Documents associated with: quarrel, (Leyland)
Record 5 of 40
System Number: 08063
Date: [20/31 August 1876]
Recipient: Frances Leyland
Repository: Library of Congress
Call Number: Manuscript Division, Pennell-Whistler Collection, PWC 2/16/5
Document Type: ALS
2 Lindsey Row - Chelsea -
My dear Mrs. Leyland -
I write two lines to tell you that I am still labouring and painting in London! - The dining room has proved a Herculean task and I am bound to finish it, though nearly ill with work - for were I to drop it, doubtless I should never take it up again! - Forgive my writing little - but there is nothing even to excuse my note at all in the way of news as Flo' would call it, [p. 2] beside the fact of my not yet being in Venice - I have been to say Goodbye to the Mother - Sutherland is in Switzerland or on the way there[.]
I shall not get off for another ten days - Would you have time to write a letter - it would be such an event - to receive one now - one is so quite out in the cold! - And I should like to know so much how you have all enjoyed this famous journey - Flo' has been most charming and written more than once - Do tell Fannie with my sad love that I am quite pained never even to receive a message from her -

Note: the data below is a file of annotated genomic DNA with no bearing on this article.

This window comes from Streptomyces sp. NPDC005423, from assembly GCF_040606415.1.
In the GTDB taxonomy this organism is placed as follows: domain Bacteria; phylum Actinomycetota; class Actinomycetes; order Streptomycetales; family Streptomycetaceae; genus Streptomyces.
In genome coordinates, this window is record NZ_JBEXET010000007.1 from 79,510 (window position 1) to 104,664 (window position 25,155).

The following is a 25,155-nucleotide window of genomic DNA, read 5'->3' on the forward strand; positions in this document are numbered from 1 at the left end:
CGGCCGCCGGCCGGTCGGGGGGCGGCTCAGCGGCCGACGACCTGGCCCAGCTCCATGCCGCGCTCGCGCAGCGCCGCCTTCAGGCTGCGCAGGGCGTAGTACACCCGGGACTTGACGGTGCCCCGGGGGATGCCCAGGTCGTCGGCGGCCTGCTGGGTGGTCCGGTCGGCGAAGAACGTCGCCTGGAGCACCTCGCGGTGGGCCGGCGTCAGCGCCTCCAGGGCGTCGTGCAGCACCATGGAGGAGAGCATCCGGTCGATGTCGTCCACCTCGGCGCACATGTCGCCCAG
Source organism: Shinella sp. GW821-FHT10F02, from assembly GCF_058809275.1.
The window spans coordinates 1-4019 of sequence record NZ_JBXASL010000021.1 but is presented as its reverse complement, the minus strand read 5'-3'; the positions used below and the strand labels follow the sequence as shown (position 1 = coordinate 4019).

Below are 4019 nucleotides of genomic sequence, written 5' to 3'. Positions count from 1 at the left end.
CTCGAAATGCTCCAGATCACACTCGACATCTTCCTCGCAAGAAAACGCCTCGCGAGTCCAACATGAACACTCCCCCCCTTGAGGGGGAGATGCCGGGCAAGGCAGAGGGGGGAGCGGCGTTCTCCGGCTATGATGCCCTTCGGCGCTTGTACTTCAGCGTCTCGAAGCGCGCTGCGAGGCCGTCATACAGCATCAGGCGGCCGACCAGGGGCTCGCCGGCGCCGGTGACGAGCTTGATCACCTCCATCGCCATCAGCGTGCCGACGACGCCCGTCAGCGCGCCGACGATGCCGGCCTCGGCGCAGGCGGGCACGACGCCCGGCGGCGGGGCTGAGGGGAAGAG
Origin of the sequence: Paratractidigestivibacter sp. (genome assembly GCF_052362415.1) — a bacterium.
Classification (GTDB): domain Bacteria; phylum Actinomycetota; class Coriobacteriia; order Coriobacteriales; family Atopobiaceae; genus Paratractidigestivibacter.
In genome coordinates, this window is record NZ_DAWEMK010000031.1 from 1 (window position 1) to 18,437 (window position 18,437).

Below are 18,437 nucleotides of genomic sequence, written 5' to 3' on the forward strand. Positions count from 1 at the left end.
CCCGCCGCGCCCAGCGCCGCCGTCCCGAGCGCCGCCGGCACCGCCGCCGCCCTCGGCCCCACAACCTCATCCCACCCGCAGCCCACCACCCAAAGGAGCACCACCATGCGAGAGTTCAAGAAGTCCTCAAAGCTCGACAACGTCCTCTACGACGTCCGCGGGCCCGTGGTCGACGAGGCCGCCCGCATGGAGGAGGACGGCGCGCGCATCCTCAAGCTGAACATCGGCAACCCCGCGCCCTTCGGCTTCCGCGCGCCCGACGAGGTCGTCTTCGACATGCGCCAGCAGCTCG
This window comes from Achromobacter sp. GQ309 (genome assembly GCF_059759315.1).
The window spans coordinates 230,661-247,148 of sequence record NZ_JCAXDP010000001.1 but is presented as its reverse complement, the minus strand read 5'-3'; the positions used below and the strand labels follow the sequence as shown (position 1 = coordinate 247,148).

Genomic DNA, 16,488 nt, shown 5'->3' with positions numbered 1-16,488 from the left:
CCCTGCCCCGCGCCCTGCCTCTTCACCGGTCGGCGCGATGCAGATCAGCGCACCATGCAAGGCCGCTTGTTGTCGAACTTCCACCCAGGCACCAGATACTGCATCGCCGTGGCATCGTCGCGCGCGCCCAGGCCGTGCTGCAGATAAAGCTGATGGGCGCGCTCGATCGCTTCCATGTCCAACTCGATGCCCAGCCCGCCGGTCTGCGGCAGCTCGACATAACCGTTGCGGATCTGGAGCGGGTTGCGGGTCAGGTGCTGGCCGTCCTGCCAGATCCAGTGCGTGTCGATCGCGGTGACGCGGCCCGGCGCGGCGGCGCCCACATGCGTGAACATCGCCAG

I am going to the Mitfords to dinner tonight - they are back for a week or so before leaving for the North, and we try and keep each others spirits up - Ah but I am tired! Think of [p. 3] the rate at which I work when I tell you that the other morning I was called at quarter to six, and that it was quarter to 9 at night as I left Princes Gate! and I had only driven home and back in a hansom to lunch! - I hope you yourself are quite well Mrs Leyland - and that the grand air of Scotland will have restored you to splendid health and spirits and entirely effaced all trace of the fatigues of the Season -
with best love to all
Believe me very sincerely Yours
J. A. McN. Whistler
I said forgive my writing little forgive now my writing much!
1. [20/31 August 1876]
Dated from reference to the Leylands' dining room and to Venice (see below).
JW intended to depart for Venice in September 1876 to work on a set of etchings (see JW to A.M. Whistler, #03172). However, his quarrel with Frederick Leyland over the cost of the Peacock Room and lawsuit against John Ruskin (1819-1900), critic, social reformer and artist [more], meant that he did not make it to Venice until September 1879.
Anna Matilda Whistler (1804-1881), née McNeill, JW's mother [more]. JW visited her in Hastings later in the month (see A. M. Whistler to J. H. Gamble, #06560) before his intended trip to Venice.
Thomas Sutherland (1834-1922), Liberal MP, Chairman of the P. and O. line [more]. The Pennells suggested that Sutherland was to have accompanied JW to Venice (see Pennell, Elizabeth Robins, and Joseph Pennell, The Life of James McNeill Whistler, 2 vols, London and Philadelphia, 1908, vol. 1, p. 205).
9. Mrs Clarke
Mrs Clarke, possibly a servant, presumably a housekeeper.
Probably Algernon Bertram Freeman-Mitford (1837-1916), Lord Redesdale (1886), diplomat, Secretary of the Office of Works, and collector [more], and his wife, Clementine Gertrude Helen Mitford (1854-1932), née Ogilvy, wife of the 1st Baron Redesdale [more].